After the initial screenings of the 71 foreign language films, it seemed like the battle for the Oscar would be between Amour and the popular French entry, The Intouchables. However, thanks to its questionable political correctness and to the dubious system by which 30 people choose the five nominees from a short list of nine, The Intouchables didn’t even get nominated. That left Amour as the overwhelming favorite, particularly as it was also nominated in four other categories: Best Picture, Best Director (Michael Haneke), Best Original Screenplay (Haneke) and best Actress (Emmanuelle Riva). Riva, who will celebrate her 86th birthday the day of the Oscar ceremony, is the oldest-ever nominee in the Best Actress (or Best Actor) category.

Riva and Jean-Louis Trintignant (who is only 82 years old) play Anne and Georges, a married couple who have shared a long and satisfying life performing and teaching classical music. They have a daughter, a beautiful home in Paris, successful and grateful former students and a rich intellectual involvement. Life is good. But one morning Anne has a stroke. An operation doesn’t help, so Anne faces an inevitable slow physical and mental deterioration. Georges sticks with her all the way, step by discouraging step. When the lights went up at the screening I attended, I realized that, at age 64, I was younger than most of the audience, the majority of whom were Academy voters. In the lobby, I listened in to people’s reactions, expecting the older viewers to have found Amour depressing. But that was not at all the case. The clear consensus, accompanied by shrugs of shoulders, was that the film was an honest, unflinching portrayal of the reality of aging.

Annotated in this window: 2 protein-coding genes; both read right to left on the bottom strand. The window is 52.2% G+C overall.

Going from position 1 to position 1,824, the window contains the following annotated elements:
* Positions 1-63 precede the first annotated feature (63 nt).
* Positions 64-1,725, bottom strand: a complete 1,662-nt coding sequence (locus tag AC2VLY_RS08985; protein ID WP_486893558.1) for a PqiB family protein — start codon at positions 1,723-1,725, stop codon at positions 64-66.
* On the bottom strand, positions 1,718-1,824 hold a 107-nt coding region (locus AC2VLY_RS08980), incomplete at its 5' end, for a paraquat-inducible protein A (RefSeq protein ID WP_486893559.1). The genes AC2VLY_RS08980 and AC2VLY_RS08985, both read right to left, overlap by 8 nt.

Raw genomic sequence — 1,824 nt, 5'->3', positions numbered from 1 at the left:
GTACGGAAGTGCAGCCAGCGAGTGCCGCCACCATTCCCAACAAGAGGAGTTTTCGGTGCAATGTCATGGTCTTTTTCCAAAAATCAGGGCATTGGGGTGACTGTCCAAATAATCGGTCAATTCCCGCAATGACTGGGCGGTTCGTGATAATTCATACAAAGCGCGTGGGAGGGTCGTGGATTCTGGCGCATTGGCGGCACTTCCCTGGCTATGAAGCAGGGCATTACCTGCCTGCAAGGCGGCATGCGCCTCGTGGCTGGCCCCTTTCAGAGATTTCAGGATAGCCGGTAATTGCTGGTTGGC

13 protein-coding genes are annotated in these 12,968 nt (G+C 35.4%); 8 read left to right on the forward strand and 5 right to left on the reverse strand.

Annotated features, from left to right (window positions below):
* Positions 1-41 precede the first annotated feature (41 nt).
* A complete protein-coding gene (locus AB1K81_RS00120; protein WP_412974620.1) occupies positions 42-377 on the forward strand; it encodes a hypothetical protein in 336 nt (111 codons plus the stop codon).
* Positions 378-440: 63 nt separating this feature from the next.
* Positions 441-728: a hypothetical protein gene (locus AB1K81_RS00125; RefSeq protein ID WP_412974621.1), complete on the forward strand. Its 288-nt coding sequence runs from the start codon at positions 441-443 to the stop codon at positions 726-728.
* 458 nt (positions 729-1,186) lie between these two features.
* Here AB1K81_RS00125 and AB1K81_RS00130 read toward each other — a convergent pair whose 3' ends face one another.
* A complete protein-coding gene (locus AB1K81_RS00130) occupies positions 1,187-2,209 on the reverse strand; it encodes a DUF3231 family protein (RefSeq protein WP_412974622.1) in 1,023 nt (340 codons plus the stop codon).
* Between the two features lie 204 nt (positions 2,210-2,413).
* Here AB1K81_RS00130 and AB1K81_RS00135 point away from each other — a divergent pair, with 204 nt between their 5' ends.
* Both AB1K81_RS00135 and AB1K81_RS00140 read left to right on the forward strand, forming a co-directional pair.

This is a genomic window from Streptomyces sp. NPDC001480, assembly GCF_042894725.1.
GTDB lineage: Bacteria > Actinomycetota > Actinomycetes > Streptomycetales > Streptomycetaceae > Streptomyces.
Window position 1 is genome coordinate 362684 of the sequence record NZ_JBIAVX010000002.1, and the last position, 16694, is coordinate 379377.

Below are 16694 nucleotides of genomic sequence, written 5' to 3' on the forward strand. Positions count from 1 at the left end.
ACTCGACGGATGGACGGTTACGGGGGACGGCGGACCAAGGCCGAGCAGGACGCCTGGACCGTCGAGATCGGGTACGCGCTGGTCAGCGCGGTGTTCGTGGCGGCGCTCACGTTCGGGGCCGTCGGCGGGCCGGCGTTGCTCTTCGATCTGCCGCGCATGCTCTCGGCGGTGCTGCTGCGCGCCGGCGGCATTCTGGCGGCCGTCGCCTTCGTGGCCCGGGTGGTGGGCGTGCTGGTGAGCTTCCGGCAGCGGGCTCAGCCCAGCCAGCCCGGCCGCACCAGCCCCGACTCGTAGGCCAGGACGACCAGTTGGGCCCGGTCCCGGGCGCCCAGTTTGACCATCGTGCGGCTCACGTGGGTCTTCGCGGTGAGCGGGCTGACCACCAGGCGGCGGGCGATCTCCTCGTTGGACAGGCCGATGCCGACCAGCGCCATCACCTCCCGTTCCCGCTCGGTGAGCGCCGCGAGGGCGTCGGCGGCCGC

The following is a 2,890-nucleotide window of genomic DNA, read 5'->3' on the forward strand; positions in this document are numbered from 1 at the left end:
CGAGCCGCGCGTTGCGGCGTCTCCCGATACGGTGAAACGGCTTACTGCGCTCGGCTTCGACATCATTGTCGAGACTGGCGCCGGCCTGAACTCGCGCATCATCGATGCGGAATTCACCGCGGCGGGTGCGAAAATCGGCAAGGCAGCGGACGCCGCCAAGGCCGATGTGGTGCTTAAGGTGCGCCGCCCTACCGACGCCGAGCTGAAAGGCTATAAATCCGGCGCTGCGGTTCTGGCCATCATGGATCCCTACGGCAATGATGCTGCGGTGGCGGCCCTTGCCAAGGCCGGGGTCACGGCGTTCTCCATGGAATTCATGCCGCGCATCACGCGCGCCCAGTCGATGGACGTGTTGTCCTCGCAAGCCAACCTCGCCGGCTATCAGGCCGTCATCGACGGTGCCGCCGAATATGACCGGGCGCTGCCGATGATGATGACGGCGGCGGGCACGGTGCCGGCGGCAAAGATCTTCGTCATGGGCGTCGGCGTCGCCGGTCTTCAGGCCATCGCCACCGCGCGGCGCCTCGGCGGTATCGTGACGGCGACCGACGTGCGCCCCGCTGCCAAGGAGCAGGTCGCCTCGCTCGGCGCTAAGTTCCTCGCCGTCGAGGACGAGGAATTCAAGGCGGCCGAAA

My only objection to Amour is that Haneke employs a technique that is one of my pet peeves: betraying the ending in the opening scene. The film begins with firemen, police and the daughter breaking into an apartment, covering their faces to protect against poisonous air until they can throw open the windows, and then discovering a dead body carefully laid out on a bed. Did this scene really make for a better story? I think not. At least it wasn’t as bad as Belgium’s entry this year, Our Children, in which we learn in the first two minutes that a mother has murdered her four children. Viewers are then subjected to 110 excruciating minutes of background. No thanks.

Michael Haneke’s black and white feature The White Ribbon was nominated in the Foreign Language category three years ago. For the record, Riva and Trintignant previously appeared together in the Italian film I Kill, You Kill (Io uccido, tu uccidi)… in 1965.